An overwhelming number of companies have already embraced lean as a business strategy that eliminates operational waste and improves bottom lines. As a foundation, they’ve applied principles of workplace organization, 5S, Total Productive Maintenance (TPM) and Single Minute Exchange of Die (SMED) for setup reduction. More progressive companies have adapted Value Stream Mapping, Business Process Value Streams, and even Lean Supply Chain Connections to continue their journey. Companies know the value of reducing setup time to be able to produce a mix of products at the rate that matches customer demand.
Yet, even within these progressive lean companies, a typical production meeting starts by reviewing customer demand, press uptime, upcoming changeovers, changeover times, tooling availability, press availability and labor available to run the press. During the review, the maintenance manager informs the production scheduler that press number eight won’t be available on Friday because John, the mechanic, must change the bearings and realign the press. It’s an eight-hour preventive maintenance job. The scheduler adjusts the schedule and plans accordingly. It’s understood and accepted that if the press goes down, production could stop for weeks.
Lean is waste elimination
So, are maintenance activities waste? The answer can be found by asking another question: Does the customer want to pay for our maintenance activities? The answer, of course, is “no,” which means, from a lean standpoint, maintenance activities represent a form of waste.
Companies on a lean journey strive to reduce waste. They can reduce setup time from four hours to 15 minutes and, yet, accept the idea that the press must be offline for eight hours of maintenance. Often, this happens because lean is interpreted as being for production only, and maintenance is merely a support function that keeps machines running so production flow doesn’t stop. A lean company might perceive the role of maintenance as simply improving machine uptime by performing rigorous TPM and other activities. While maintenance might do these things to support the lean journey, its true role lies elsewhere.
Lean enhances the bottom line when it’s viewed as a business strategy that eliminates waste. This means that lean should grow market share and increase profits. Lean is about aligning an organization so every employee targets waste (or non-value-added activities) and eliminates it through continuous improvement. This alignment gets everyone to recognize waste and teaches them the principles or tools that reduce or eliminate it.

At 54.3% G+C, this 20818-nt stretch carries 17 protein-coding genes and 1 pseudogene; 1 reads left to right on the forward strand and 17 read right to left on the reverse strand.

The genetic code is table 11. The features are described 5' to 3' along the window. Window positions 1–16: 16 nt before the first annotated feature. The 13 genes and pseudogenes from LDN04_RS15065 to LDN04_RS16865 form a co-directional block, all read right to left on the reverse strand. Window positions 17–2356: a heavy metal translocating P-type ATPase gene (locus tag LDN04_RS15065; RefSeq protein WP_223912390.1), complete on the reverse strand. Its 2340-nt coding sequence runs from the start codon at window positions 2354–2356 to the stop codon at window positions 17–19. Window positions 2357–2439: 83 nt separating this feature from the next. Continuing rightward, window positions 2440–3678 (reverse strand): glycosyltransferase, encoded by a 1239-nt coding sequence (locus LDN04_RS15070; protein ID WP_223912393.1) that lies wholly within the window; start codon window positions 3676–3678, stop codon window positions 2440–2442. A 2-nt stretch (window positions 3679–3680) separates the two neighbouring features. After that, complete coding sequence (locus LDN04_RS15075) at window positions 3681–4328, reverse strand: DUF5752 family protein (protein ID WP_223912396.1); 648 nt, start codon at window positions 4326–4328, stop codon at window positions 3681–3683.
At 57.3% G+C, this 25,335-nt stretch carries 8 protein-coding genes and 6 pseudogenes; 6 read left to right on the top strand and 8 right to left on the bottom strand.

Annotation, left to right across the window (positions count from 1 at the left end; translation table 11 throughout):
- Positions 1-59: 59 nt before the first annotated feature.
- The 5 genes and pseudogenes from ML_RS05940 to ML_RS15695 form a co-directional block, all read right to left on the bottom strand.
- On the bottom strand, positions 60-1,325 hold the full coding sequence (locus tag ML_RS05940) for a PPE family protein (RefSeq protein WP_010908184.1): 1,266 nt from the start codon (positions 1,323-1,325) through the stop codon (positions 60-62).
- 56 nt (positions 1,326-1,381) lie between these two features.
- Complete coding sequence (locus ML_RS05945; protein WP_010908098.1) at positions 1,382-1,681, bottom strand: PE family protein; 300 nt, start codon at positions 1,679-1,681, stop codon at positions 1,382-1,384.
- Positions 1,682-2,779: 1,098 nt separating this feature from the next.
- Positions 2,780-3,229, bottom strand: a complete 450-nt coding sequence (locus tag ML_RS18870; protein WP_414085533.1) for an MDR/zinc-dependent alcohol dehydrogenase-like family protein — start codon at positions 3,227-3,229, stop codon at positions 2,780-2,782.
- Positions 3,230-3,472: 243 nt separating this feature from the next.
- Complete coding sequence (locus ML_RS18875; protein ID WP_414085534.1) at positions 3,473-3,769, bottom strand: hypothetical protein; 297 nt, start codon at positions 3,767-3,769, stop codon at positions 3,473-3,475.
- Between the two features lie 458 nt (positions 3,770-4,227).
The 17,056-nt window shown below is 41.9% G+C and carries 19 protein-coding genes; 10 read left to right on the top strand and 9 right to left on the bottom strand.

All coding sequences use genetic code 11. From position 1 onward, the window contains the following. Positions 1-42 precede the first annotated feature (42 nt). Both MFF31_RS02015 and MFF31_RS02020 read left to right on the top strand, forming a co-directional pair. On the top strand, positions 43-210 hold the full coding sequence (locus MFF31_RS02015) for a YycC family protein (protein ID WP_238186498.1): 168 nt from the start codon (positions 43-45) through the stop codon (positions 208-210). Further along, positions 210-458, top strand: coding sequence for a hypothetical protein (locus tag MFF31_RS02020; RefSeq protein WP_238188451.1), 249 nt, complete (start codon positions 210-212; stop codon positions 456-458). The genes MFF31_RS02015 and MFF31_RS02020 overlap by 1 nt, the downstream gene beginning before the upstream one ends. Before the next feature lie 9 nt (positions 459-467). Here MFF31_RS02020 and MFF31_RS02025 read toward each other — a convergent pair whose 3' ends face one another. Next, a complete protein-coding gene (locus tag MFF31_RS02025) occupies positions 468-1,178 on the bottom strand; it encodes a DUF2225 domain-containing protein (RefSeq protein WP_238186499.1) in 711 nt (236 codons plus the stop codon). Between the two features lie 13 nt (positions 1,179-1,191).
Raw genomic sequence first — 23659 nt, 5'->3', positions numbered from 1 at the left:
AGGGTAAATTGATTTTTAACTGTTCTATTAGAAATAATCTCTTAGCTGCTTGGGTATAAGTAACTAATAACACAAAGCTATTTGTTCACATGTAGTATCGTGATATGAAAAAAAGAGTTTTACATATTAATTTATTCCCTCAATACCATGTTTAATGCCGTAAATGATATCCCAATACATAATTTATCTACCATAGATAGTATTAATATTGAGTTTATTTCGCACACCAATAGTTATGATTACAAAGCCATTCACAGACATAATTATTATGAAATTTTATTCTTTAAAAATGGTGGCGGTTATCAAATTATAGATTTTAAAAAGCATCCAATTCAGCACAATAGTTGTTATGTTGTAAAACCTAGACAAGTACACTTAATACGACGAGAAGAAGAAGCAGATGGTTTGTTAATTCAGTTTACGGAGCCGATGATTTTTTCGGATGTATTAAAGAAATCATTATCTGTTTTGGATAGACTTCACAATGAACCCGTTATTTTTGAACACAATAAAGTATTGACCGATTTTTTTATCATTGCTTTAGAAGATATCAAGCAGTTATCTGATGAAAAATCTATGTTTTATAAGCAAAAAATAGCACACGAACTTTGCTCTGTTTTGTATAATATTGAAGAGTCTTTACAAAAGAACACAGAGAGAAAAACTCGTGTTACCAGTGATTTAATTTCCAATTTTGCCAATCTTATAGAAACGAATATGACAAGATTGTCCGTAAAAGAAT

The best way to eliminate waste is to generate flow. Instead of identifying a problem and a tool to solve the problem, lean uses structured methodology to produce value streams that flow. Hence, lean strives to produce cells and value streams that flow at the rate of customer demand with very little waste.
Eliminating waste is a continuous journey.
Where will your lean journey take you? The answer to this important question can bring alignment to a company, including its maintenance department. It’s commonly said that lean is a never ending journey, or that it’s about the journey, not the destination. In concept, this is true. However, every journey needs a map that, at the least, points you in the right direction, a guideline that shows you’re going the right way, and you’re getting there. Once everyone has the same map, alignment becomes easier, and everyone, including the support organizations, truly knows their role.
It’s a tough question, but when it was posed to me, the answer I gave was quite simple. Your lean journey will lead you to operational excellence. It could be a good answer if only we had a simple way to define operational excellence. Well, here it is: Operational excellence exists when each and every employee can see value flowing to the customer and can fix that flow when it breaks down.
This means that each employee knows that if the product isn’t moving from process A to process B in a specific quantity, at a specific time, to a specific location, something is wrong. Additionally, when something does go wrong (and it will), they know what to do to fix it without checking with their supervisor, reporting to management, or having a meeting. This happens in the office as well, where employees can see a customer order flow through several business processes and can fix that flow when it breaks down.
Think of it as orders flowing from order entry through manufacturing to delivery through an imaginary pipe. At some point the pipe gets clogged and the flow stops. The operators (and maintenance technicians) would know how to unclog the pipe and reestablish normal flow without any management involvement.
Employees produce and maintain a lean flow, which frees management to focus on growing the business.
How does this concept of lean and operational excellence affect maintenance personnel? Start by viewing the maintenance team as value stream team members, not merely the “maintenance department.” As value stream team members, maintenance technicians will understand the relationship between value stream flow, Kanban (sometimes called supermarkets or min/max systems) or first in-first out (FIFO) inventory and equipment uptime.
For example, a supermarket might have four days of inventory because the press it supports has an uptime of 70%. If we can raise uptime to 90%, the inventory drops to three days and the flow time is reduced by a day, all of which gives our customer a more competitive lead time, which drives our own bottom-line results.